A bit of tree fluff floats by. His eyes follow it. He pinches the filter off a cigarette and lights up. Finally, his lips draw back upon his teeth the way they sometimes do, showing both amusement and disdain, and he says what he’s taken all this time to formulate. It’s going to be some crystal clear insight into himself and his character. It’s going to be pithy, to the point and irrefutable. It’s going to say what Malkovich really thinks of himself. He shrugs. He says, “I have no idea.” And that’s all that he says, all that he comes up with after all this time. He smiles, broadly. Then he goes back to the distance, staring off, looking ever so pleased with himself, as only he can.
In most of his movies, Malkovich has been an oozing, slithering creature, at once charming and terrifying. Everything he does comes off as kind of strange and otherworldly, an effect compounded by the postcoital weariness and buttery menace of his voice, the off-kilter pauses that are creepy beyond measure and the encapsulating swizzle of his eyes, olive brown and obdurate. It’s the attitude, almost, of a committed futilitarian. And his skull — what a grand, clunkily shaped orb it is, tapered at the chin, bulbous at the top, with great, big Dumbo-sized ears hanging off it. As a complete package, he’s indelible and unexpected, a singular, off-slant masterpiece. And that’s true in life as well, especially when it comes to his temper. He is known to have threatened a man with a Bowie knife. He once destroyed a tailor’s shop when his shirts arrived a little late and another time smashed a bus window when the bus wouldn’t stop for him. Even so he is beloved by all who enter his orbit, most especially by those who have acted along side him. “I just have to say, I adore him,” says Sally Field, who starred with him in his first movie, 1984’s Places in the Heart, in which he played a blind rooming-house boarder (and was nominated for an Oscar). “He plays by his own rule book. He doesn’t give a rat’s ass about what lots of us spend lots of time caring about.”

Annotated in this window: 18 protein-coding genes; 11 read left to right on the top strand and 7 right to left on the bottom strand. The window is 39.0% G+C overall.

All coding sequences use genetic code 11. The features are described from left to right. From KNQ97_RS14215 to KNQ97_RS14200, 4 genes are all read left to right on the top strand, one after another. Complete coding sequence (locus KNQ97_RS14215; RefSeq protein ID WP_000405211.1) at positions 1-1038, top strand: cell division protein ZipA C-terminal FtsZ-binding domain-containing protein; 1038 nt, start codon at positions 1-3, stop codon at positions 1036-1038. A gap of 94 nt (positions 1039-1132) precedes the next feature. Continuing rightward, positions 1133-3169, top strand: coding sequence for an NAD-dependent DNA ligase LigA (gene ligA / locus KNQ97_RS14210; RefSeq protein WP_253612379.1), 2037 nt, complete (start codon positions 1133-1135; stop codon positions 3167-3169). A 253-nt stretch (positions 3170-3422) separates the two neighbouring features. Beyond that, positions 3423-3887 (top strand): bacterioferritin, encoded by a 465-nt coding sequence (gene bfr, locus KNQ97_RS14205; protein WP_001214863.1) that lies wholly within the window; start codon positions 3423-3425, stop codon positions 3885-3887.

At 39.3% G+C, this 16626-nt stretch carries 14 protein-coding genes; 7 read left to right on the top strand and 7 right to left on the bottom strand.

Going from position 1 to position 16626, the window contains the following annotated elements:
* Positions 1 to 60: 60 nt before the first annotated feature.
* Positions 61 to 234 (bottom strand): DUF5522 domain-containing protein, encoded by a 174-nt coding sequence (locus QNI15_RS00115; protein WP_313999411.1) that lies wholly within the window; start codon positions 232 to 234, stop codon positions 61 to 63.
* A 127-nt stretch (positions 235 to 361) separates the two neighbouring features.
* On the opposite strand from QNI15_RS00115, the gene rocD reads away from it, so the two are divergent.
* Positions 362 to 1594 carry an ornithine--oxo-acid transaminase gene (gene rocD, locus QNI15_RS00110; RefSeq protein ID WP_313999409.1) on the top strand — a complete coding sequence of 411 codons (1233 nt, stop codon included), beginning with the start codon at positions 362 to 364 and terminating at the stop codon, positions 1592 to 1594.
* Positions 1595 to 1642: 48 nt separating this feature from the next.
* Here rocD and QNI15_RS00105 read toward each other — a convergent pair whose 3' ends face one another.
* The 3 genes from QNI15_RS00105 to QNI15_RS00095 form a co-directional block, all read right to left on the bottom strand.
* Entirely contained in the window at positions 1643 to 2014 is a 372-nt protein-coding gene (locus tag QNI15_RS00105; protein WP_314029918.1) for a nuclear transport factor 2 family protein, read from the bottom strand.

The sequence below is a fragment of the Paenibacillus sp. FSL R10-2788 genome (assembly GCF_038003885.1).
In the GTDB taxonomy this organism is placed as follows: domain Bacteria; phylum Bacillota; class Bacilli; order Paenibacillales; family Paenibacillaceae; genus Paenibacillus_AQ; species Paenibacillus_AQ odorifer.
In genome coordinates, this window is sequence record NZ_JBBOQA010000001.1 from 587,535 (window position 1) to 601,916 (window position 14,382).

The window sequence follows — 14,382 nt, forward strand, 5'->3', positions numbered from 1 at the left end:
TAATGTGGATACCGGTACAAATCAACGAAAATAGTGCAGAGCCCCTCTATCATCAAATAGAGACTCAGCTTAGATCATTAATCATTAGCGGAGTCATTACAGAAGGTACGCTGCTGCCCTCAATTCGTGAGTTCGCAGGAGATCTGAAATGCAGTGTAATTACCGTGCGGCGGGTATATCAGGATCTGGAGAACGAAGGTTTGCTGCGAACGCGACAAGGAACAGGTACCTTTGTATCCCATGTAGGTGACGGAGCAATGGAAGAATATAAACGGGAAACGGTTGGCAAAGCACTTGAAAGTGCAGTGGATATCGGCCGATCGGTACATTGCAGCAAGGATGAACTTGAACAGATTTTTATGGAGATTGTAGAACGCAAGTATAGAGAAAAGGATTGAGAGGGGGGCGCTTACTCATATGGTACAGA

“Working with him was one of the great experiences of my working life,” says Dustin Hoffman, who starred with Malkovich playing his first Broadway role, Biff in Arthur Miller’s Death of a Salesman, also in 1984. “When I first met him at the audition, he looked like a homeless person. He had sandals on, and I remember his feet were very dirty. His hair was awry. He didn’t talk much above a whisper. He just seemed… odd. That’s all I could think about. This is an odd guy. I was stunned. I didn’t know it then, but he’s the kind of pure artist who doesn’t care that much about success, if it’s going to compromise his work. That’s key to him, and that he conveyed.”